historical child sexual abuse in football
The figures come from the National Police Chiefs' Council.
They say the estimated number of victims now stands
And almost 200 potential suspects have been identified.
The Mobile operator EE has been fined ?2.7 million
for overcharging tens of thousands of customers.
The penalty was imposed by telecoms regulator Ofcom -
after an investigation found that the UK's biggest mobile network
overcharged customers using the '150' customer services
number within the EU and billed them even
EE has apologised and says it has put measures in place to prevent
Britain's Dan Evan has pulled off the best win of his career
at the Australian open as he knocked out the number 7 seed Marin Cilic
Less of a surprise was Andy Murray's easy victory over
Russia's Andrey Rublev which takes him through
Dan Evans is no stranger to winning against the odds. On the verge of
quitting tennis a couple of years ago he has now beaten to the top ten
players in the world in the last couple of weeks. Today's big scalp,
Marin Cilic, who looked too much for Dan Evans in the first set. He won
it 6-3 as Evan struggled with the sinking sun. As the shadows
lengthened Evans came to die. Breaking the Cilic serve to take the
second set. And belief blossoming in the darkness, he dominated the third
as well. The fourth set turned into a battle but Evans was edging it.
And Cilic was struggling to keep up. With a wicked Cilic seven, Evans
took his chance. And what to do after the biggest Grand Slam winner
of your career, get straight on the phone, of course. With seven
through, Andy Murray was just getting started, he beat Russian
teenager Andrey Rublev in straight sets but the whack -- the match was
not without drama. For a time it looked like the world number one's
Melbourne chances were gone. Andy Murray has an appointment with an
ice pack but Dan Evans is unlikely to be feeling any of his aches and
pains tonight. Not a bad day of work for a player once described as the
most wasted talent in British tennis. A train from China has big
campus first ever to make the journey across Asia and Europe and
arrived in the UK. The engine took 80 days to make the trip to the UK,
half the time of the equivalent journey by sea. They travelled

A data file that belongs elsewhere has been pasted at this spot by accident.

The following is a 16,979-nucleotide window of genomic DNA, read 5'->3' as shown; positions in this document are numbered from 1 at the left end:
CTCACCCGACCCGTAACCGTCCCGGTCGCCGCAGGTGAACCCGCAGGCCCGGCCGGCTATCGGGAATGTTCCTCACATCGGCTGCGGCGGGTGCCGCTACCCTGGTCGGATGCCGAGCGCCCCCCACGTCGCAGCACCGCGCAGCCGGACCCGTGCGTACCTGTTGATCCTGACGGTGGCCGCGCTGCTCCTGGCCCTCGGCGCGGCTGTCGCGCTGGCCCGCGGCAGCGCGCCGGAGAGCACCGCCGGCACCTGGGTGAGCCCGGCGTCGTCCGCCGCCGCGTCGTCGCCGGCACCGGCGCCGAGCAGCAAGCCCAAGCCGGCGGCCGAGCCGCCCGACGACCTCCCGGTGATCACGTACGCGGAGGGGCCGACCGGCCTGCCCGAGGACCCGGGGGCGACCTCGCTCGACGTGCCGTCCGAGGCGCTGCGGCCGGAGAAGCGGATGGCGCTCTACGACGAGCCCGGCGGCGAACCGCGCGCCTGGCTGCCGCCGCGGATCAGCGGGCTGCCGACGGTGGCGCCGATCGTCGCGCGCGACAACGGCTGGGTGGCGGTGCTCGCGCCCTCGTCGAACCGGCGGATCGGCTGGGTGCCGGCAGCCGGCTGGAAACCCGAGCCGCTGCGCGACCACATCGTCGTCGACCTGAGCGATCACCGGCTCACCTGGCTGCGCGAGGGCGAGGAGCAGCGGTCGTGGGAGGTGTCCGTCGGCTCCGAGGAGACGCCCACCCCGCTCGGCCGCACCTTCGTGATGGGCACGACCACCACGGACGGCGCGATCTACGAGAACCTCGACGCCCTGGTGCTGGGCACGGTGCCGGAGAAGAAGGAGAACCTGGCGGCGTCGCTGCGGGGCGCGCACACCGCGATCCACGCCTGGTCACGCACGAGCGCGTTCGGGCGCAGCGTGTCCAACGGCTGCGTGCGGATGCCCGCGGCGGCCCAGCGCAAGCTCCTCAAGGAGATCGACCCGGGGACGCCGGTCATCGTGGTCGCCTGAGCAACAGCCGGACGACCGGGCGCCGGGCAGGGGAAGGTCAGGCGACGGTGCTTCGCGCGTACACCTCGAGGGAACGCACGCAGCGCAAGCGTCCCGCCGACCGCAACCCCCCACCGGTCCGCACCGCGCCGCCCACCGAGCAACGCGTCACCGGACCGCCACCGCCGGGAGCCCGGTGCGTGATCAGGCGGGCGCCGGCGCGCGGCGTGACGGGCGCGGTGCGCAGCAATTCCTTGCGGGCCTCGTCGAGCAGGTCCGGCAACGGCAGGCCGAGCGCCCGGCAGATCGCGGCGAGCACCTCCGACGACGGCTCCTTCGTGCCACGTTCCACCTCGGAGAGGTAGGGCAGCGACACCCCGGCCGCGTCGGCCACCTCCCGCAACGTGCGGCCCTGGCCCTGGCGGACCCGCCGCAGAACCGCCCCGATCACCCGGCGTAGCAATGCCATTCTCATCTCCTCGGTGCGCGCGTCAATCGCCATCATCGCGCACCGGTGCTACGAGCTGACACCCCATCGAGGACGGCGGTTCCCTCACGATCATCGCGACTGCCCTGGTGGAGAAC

through Russia, Kazakhstan and Belarus before heading to the
Channel Tunnel. At this time of the year a place in
the sun might hold some appeal. Or maybe not. This is the scene from
just outside Benidorm. And that train journey would have been
conducted across a pretty cold Europe at the moment. Some of that
cold air has made its way into the south-east. So you get a glorious
start the day if frosty. -7 overnight in some places in Kent.
And about 8 degrees on the other hand across many parts of northern
Scotland thanks to low from the Atlantic for the high pressure still
dominant, fairly settled but quite a variety. And we keep that team going
over the next couple of hours. If you are thinking about the school
run or a dog walk, some rain around across the Northern Isles. Coming
down to be weather front then it is pretty miserable, quite murky across
the West Midlands. The best of the guaranteed sunshine perhaps that the
southern counties of England and perhaps just creeping into parts of
Wales. But not doing much for those temperatures, stuck around four or 5
degrees. And as soon as the sun goes down, the temperatures will again
fall away. Not so much where you keep that cloud. Somewhere in the
south again looking at around minus four degrees. So here we go again on
Thursday, something of a repeat performance with the best of the
Sunshine across southern counties. Some gaps further north are
possible. But again the temperature is nothing to write home about
despite what you see the sunshine. Five, six, 7 degrees. And the
weather pretty much the same on Friday. There is a general evening
out of those temperatures. And here's the thing, getting into the
weekend high pressure is still the dominant feature. But if it looks
threatening in the Atlantic do not worry, high pressure will be
dominant on Saturday and on through the weekend which will be mainly dry
with some sunshine. If you want to get involved with Weather Watchers,
those are the details. A reminder of our main
story this lunchtime. The EU will seek a balanced deal
for Britain after Brexit says the head of the European commission
- but any deal has to be "inferior" That's all from the BBC News at One
- so it's goodbye from me -